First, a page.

Writing and nostalgia

Finally, a day to relax and write.

My wife and I have been taking it easy all day, resting our poor legs. She’s still recovering from a punctured foot (from an errant garden rake… like Sideshow Bob in The Simpsons, but not nearly as funny), and I’m still hobbling around with sciatica. Between us we still have two good legs. We’d be no good in a three-legged race as they’re our left legs so we’d be running in circles. Again, cue The Simpsons.

I’ve been working on two different novels. I’ve never successfully worked on two simultaneously, but both ideas arrived at the same time. One of them is a ghost story, a tale of revenge: a woman being haunted by the husband she murdered. I’ve always wanted to write a purely supernatural story. (Ordinary Handsome has elements of haunting and ghosts, but isn’t a supernatural tale.)

The other project is more personal. It’s far from autobiographical, but I’ve been drawing on a lot of memories of what it means to be a kid. I think that everyone is shaped and affected by their childhood, good or bad, and it’s something they always carry around. Being an adult requires following rules. Being a child is learning the rules, usually breaking them, and testing the boundaries of courage, trying to find a deeper sense of self. And growing up means the rules aren’t always well established. That’s an over-simplification, of course.

Digging back sometimes yields unexpected nostalgia. Penny candy, for instance. I remember it well, but I didn’t remember the sheer variety of it. Waxed bottles with the liquid inside? Wrapped chocolate coins? Licorice pipes? I Googled penny candy, and a rush of memories came back. Oh, and they ain’t selling for pennies these days.

People like Evel Kneival, a personal hero growing up and who was probably responsible for most of my childhood injuries.Okay, he didn’t make me ride my bike up ramps, each one progressively longer and set at a higher incline.  But man, I made one hell of a jump back in ’76… I wish I could remember it, but….

Sciatica? When did I become such a wimp? Oh, right, I grew up. Became an adult. I miss the penny candies that aren’t pennies anymore. I don’t miss the concussions or pulling gravel out of my arms.

That’s the joy of writing. It’s a chance  to relive the sensations without the pain and expense. But of course, there’s always pain and expense if it’s real.

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20 thoughts on “Writing and nostalgia

  1. Isn’t that the best part of writing? The chance to relive, to own the moment and finally be free of its endless loop running in your head for years.
    A day to relax and write – sounds too good 🙂
    The snippets about Jeremiah and his wife- are they from the ghost novel you are writing?
    Hope you and your wife recover soon but till that time, don’t move about much and do write a lot 🙂

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    1. Yes, the bits about Jeremiah and his wife are from the ghost novel. It’s my first attempt at writing from a female point of view, so it’s quite different and challenging, in a good way.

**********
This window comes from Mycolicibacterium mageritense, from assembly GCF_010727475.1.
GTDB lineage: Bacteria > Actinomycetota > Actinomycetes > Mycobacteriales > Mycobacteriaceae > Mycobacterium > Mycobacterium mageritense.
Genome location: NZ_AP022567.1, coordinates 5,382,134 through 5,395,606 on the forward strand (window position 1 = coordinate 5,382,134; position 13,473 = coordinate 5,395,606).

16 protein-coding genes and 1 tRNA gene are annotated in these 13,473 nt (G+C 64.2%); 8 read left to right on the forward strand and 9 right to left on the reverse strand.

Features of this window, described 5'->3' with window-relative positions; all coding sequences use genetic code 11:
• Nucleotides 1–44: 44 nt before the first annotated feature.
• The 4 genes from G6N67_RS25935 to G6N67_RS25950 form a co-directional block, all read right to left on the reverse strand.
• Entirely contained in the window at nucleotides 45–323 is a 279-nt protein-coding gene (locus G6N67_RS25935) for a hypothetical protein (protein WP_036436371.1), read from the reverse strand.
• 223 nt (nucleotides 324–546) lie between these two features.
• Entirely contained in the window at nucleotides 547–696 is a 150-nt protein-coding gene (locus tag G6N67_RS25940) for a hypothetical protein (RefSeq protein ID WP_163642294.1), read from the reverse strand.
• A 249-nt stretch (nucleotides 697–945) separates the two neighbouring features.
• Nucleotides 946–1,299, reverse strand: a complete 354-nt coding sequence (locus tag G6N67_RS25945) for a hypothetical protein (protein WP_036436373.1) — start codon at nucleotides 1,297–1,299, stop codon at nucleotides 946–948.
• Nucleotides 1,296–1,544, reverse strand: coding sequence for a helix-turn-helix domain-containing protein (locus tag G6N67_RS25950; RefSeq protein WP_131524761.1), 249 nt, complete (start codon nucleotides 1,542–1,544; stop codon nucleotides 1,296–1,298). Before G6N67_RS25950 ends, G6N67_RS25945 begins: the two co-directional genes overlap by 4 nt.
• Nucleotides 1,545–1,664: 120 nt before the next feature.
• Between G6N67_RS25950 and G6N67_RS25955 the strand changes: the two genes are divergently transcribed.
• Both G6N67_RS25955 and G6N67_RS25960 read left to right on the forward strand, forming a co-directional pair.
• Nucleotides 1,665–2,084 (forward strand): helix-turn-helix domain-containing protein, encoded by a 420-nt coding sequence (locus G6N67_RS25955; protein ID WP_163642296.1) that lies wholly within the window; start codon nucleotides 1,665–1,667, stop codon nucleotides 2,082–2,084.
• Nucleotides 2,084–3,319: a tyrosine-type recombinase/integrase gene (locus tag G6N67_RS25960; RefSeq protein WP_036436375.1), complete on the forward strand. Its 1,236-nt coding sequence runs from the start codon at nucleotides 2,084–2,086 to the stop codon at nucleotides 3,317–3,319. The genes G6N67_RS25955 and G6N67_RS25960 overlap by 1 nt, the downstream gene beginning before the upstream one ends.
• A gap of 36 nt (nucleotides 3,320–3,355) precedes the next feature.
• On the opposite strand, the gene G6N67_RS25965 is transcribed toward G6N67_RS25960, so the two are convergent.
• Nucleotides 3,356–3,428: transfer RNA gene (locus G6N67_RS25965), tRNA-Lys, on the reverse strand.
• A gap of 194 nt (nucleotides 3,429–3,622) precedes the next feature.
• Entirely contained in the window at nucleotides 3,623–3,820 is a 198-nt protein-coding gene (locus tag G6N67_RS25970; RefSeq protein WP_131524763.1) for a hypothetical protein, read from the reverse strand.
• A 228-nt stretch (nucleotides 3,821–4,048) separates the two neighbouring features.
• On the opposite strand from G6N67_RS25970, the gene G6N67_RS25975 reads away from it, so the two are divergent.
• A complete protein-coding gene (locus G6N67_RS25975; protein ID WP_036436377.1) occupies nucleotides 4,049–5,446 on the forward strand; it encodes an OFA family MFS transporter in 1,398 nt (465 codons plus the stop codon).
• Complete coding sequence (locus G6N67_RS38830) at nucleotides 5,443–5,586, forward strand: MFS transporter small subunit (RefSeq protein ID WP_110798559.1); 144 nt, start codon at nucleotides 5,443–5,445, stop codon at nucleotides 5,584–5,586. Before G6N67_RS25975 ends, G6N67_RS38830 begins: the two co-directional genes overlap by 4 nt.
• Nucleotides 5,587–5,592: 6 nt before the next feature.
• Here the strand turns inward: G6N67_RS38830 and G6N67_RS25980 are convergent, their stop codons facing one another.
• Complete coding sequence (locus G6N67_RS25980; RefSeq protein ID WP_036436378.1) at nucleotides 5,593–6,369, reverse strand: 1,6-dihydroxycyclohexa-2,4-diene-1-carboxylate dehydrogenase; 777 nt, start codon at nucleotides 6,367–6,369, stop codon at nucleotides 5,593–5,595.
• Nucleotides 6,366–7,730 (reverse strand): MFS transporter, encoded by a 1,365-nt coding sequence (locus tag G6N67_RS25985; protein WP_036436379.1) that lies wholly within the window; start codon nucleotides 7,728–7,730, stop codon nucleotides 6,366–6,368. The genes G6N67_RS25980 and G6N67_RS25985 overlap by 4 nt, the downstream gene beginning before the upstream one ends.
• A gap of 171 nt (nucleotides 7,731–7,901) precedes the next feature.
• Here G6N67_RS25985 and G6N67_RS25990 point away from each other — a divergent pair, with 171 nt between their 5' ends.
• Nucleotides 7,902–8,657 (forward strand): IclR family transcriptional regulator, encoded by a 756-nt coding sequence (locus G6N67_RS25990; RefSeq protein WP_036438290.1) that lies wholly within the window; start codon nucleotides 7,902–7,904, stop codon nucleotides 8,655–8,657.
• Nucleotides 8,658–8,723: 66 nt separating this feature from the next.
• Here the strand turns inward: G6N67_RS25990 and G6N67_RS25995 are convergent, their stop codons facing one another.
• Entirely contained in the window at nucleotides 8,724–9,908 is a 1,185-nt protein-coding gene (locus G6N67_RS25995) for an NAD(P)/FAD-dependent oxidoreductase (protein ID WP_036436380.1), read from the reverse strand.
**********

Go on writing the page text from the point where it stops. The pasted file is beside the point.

Thank you for your well wishes… we’re getting there. A good excuse to write, as if we needed any. 🙂

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  2. I’m doing the ‘two books at one time’ thing as well at the moment – I hope it’s all going well for you, and I’m sorry to hear about your poor legs – get well soon! And isn’t that one of the joys of writing (and reading) – the chance to experience all the thrill of a moment without leaving the comfort of your chair 🙂

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  3. It’s a challenge working on two at a time. At least they’re different enough that I don’t confuse the two. We’re slowly recovering, but it’s been a long month with so much outside work being neglected. But we’re getting there. I’m happy to be reliving some of these experiences, and equally happy that I don’t have to physically endure some of them again. 🙂

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  4. Oh god, yes, penny candy! I remember those wax bottles. Even then, I didn’t really like the taste of the liquid, or of the wax on my teeth, but I couldn’t resist the tiny bottles, the mix of colors. I sometimes think of that store and wonder how they kept the glass front of the counter so clean, because we were always pressed up against it.

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  5. I know it. I’m not sure what we were supposed to do with the wax bottles. I always chewed them like gum, and then ate something sweet to get the taste out of my mouth. Clever marketing, I guess. Who doesn’t like brightly colored liquid? They could have been filled with dish soap and we would have slurped ’em down.

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    1. I think they were filled with dish soap.

      I tried chewing up the wax once. It was worse than the liquid. After that I hung onto them a while (that justified whatever I’d spent on them; I can’t remember how much it was but more than most of the candy), then when they got nasty wondered why I’d bothered and threw them out. Unless my mother found them first, in which case I didn’t have to.

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  6. Checking online, I see you can still buy them in the bulk. Five pounds (2.267 kg) for almost $25. I hope they improved the taste… I don’t see where they’re now filled with liquor to justify the price. I’m so glad I’m more discerning with my sweets.

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